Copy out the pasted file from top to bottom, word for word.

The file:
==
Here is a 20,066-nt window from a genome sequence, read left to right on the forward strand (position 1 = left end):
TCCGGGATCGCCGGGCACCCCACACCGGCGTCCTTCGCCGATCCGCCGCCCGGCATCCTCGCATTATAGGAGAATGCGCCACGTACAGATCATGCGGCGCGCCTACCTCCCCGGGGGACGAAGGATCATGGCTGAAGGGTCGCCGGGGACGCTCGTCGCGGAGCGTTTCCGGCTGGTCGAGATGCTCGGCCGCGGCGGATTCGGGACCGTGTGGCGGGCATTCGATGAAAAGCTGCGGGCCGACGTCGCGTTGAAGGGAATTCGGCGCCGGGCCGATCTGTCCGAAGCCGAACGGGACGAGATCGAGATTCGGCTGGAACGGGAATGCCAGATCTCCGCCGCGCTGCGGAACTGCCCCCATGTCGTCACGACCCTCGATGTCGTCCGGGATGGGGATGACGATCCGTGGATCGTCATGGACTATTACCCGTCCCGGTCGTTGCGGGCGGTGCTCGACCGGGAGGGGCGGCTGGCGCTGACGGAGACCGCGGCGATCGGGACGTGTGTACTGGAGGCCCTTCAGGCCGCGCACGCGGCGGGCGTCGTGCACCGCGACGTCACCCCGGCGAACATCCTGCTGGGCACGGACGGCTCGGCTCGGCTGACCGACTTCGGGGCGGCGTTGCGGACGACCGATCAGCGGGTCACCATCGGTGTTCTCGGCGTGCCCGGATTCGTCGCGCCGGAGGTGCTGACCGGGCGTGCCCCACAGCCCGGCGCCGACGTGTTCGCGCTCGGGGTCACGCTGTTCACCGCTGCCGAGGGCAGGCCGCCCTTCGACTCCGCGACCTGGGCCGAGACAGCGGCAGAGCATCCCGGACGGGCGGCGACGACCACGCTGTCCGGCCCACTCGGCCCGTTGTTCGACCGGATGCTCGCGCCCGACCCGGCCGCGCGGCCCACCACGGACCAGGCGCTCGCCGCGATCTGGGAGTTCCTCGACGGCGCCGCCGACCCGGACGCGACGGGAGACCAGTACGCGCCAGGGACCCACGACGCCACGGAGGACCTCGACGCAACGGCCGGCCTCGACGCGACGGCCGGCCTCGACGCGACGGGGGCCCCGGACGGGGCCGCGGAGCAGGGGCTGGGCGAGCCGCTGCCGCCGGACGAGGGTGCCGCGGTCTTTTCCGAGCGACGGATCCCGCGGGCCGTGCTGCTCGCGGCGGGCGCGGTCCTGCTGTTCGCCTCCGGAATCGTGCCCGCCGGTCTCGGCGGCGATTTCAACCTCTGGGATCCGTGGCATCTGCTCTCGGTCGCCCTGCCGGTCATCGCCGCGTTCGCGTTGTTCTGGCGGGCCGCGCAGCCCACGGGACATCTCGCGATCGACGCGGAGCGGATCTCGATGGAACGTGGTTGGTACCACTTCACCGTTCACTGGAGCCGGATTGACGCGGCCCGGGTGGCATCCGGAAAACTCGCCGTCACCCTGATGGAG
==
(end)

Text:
Here is a 20,066-nt window from a genome sequence, read left to right on the forward strand (position 1 = left end):
TCCGGGATCGCCGGGCACCCCACACCGGCGTCCTTCGCCGATCCGCCGCCCGGCATCCTCGCATTATAGGAGAATGCGCCACGTACAGATCATGCGGCGCGCCTACCTCCCCGGGGGACGAAGGATCATGGCTGAAGGGTCGCCGGGGACGCTCGTCGCGGAGCGTTTCCGGCTGGTCGAGATGCTCGGCCGCGGCGGATTCGGGACCGTGTGGCGGGCATTCGATGAAAAGCTGCGGGCCGACGTCGCGTTGAAGGGAATTCGGCGCCGGGCCGATCTGTCCGAAGCCGAACGGGACGAGATCGAGATTCGGCTGGAACGGGAATGCCAGATCTCCGCCGCGCTGCGGAACTGCCCCCATGTCGTCACGACCCTCGATGTCGTCCGGGATGGGGATGACGATCCGTGGATCGTCATGGACTATTACCCGTCCCGGTCGTTGCGGGCGGTGCTCGACCGGGAGGGGCGGCTGGCGCTGACGGAGACCGCGGCGATCGGGACGTGTGTACTGGAGGCCCTTCAGGCCGCGCACGCGGCGGGCGTCGTGCACCGCGACGTCACCCCGGCGAACATCCTGCTGGGCACGGACGGCTCGGCTCGGCTGACCGACTTCGGGGCGGCGTTGCGGACGACCGATCAGCGGGTCACCATCGGTGTTCTCGGCGTGCCCGGATTCGTCGCGCCGGAGGTGCTGACCGGGCGTGCCCCACAGCCCGGCGCCGACGTGTTCGCGCTCGGGGTCACGCTGTTCACCGCTGCCGAGGGCAGGCCGCCCTTCGACTCCGCGACCTGGGCCGAGACAGCGGCAGAGCATCCCGGACGGGCGGCGACGACCACGCTGTCCGGCCCACTCGGCCCGTTGTTCGACCGGATGCTCGCGCCCGACCCGGCCGCGCGGCCCACCACGGACCAGGCGCTCGCCGCGATCTGGGAGTTCCTCGACGGCGCCGCCGACCCGGACGCGACGGGAGACCAGTACGCGCCAGGGACCCACGACGCCACGGAGGACCTCGACGCAACGGCCGGCCTCGACGCGACGGCCGGCCTCGACGCGACGGGGGCCCCGGACGGGGCCGCGGAGCAGGGGCTGGGCGAGCCGCTGCCGCCGGACGAGGGTGCCGCGGTCTTTTCCGAGCGACGGATCCCGCGGGCCGTGCTGCTCGCGGCGGGCGCGGTCCTGCTGTTCGCCTCCGGAATCGTGCCCGCCGGTCTCGGCGGCGATTTCAACCTCTGGGATCCGTGGCATCTGCTCTCGGTCGCCCTGCCGGTCATCGCCGCGTTCGCGTTGTTCTGGCGGGCCGCGCAGCCCACGGGACATCTCGCGATCGACGCGGAGCGGATCTCGATGGAACGTGGTTGGTACCACTTCACCGTTCACTGGAGCCGGATTGACGCGGCCCGGGTGGCATCCGGAAAACTCGCCGTCACCCTGATGGAG